Jordan, A., Fairfull, S., Creese, R. 2016. Managing threats to the Marine Estate in New South Wales (Australia) to maximise community wellbeing In: Vila-Concejo, A.; Bruce, E.; Kennedy, D.M., and McCarroll, R.J. (eds.), Proceedings of the 14th International Coastal Symposium (Sydney, Australia). Journal of Coastal Research, Special Issue, No. 75, pp. 642–646. Coconut Creek (Florida), ISSN 0749-0208.
The marine estate, incorporating its estuaries, coastline and marine waters, is a valuable asset that belongs to the community of New South Wales (NSW), Australia. The benefits the community derive from it were assessed in a statewide Marine Estate Community Survey, with the health of the marine estate identified as a core value underpinning all other economic and social values and benefits. Its clean, safe waters, biodiversity and natural beauty support multiple uses and provide benefits that contribute to the community's well-being. These uses generate significant economic and social outcomes, including cultural and traditional-use benefits. However, they can also result in conflicts between users, and unsustainable use can also threaten the health of the marine estate resulting in the loss of community benefits.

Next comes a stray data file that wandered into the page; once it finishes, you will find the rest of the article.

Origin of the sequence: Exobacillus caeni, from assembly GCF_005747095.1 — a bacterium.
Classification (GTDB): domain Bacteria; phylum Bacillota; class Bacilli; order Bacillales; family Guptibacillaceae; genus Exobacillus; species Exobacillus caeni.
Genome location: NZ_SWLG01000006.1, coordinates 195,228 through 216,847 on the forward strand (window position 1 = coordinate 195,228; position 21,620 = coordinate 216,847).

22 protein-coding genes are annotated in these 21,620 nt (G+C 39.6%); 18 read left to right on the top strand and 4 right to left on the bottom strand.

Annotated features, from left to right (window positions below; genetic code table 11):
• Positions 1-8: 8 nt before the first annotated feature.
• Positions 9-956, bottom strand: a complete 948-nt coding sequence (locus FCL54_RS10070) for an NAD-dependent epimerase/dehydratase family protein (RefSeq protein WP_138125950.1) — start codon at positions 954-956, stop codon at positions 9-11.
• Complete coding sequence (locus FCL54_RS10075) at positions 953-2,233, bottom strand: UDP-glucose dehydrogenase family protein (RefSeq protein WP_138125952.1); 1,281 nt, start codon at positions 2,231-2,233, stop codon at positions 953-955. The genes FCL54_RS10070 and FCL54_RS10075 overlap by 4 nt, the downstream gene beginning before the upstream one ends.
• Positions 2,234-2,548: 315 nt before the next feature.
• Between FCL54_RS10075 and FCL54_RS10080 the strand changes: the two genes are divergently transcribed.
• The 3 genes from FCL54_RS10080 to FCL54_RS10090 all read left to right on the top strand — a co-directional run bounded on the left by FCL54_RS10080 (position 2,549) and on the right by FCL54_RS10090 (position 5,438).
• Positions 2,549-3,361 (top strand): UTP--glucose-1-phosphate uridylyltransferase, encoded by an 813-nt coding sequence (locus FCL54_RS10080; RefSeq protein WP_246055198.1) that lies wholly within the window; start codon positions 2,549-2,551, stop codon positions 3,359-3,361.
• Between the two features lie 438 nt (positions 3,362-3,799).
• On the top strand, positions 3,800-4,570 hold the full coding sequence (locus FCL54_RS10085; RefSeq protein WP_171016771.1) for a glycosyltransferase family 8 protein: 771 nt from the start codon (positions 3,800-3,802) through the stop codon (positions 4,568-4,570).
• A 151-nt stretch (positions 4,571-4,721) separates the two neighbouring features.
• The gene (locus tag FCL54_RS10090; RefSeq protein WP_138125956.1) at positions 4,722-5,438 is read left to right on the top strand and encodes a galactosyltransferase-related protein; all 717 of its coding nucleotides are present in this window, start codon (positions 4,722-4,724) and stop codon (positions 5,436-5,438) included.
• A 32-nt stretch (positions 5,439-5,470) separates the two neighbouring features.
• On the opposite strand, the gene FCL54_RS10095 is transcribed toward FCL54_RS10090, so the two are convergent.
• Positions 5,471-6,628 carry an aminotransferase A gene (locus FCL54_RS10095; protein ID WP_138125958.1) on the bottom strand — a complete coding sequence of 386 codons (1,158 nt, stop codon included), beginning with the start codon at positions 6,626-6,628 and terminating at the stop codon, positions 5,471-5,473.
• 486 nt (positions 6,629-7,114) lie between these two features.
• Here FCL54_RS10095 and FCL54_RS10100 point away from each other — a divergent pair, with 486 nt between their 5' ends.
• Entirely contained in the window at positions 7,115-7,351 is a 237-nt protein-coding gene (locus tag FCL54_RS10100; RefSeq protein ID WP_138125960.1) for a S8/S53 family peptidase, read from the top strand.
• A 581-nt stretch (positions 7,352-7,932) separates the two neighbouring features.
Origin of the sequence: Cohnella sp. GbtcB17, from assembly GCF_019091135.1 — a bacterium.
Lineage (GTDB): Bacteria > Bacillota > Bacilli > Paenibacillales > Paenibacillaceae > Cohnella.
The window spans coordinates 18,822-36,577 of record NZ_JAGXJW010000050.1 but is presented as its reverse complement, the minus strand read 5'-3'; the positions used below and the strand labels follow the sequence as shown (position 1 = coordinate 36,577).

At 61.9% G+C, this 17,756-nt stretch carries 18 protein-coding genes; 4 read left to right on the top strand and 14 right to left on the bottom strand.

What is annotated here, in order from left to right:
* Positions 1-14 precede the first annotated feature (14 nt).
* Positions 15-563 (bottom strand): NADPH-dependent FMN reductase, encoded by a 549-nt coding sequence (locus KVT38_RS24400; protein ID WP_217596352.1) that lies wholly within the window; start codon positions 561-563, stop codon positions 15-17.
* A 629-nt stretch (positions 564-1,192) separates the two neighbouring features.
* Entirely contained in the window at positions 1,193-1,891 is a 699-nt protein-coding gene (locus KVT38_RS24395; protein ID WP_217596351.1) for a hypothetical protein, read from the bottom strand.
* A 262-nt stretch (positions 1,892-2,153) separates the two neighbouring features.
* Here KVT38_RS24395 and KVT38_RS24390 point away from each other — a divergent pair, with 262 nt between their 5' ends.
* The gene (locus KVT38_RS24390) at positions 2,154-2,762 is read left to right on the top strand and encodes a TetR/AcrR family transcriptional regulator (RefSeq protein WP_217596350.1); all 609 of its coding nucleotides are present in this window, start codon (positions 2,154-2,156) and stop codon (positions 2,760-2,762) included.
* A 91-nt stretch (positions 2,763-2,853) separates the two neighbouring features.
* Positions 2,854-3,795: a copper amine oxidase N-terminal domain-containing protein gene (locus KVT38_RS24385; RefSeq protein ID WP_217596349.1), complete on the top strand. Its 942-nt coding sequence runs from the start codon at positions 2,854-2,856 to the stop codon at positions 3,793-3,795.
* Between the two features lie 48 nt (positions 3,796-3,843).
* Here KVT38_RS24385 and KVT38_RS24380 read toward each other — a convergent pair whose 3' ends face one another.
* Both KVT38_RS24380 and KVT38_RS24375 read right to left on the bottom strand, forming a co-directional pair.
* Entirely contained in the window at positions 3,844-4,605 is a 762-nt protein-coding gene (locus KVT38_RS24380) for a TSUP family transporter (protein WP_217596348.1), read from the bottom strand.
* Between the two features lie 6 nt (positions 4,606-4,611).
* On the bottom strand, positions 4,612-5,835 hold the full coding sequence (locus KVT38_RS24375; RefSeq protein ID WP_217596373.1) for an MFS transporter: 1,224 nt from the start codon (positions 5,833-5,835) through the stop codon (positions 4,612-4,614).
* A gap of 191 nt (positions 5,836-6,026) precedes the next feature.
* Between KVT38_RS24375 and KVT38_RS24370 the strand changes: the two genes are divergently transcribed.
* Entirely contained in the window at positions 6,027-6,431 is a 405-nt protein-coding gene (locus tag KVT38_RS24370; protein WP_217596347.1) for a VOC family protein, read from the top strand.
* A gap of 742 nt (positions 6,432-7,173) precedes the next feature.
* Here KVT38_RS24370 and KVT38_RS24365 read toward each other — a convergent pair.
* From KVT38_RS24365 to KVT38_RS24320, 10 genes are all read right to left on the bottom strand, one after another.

Management responses are often sector-focused, rather than examining the range of benefits and uses, their threats and cumulative interactions. In response, the NSW Marine Estate Management Authority is applying a new Threat and Risk Assessment Framework for the marine estate at both the statewide and Hawkesbury Shelf bioregion scales. These aim to identify and prioritise threats to environmental, social and economic benefits (collectively termed “community wellbeing”) derived at these two spatial scales. The results inform the development of management responses which will be captured in a new 10-year Marine Estate Management Strategy, and recommendations for improving the conservation of marine biodiversity in the Hawkesbury bioregion. This paper outlines the process undertaken to inform these assessments, and identifies the key findings across the environmetal, social and economic areas.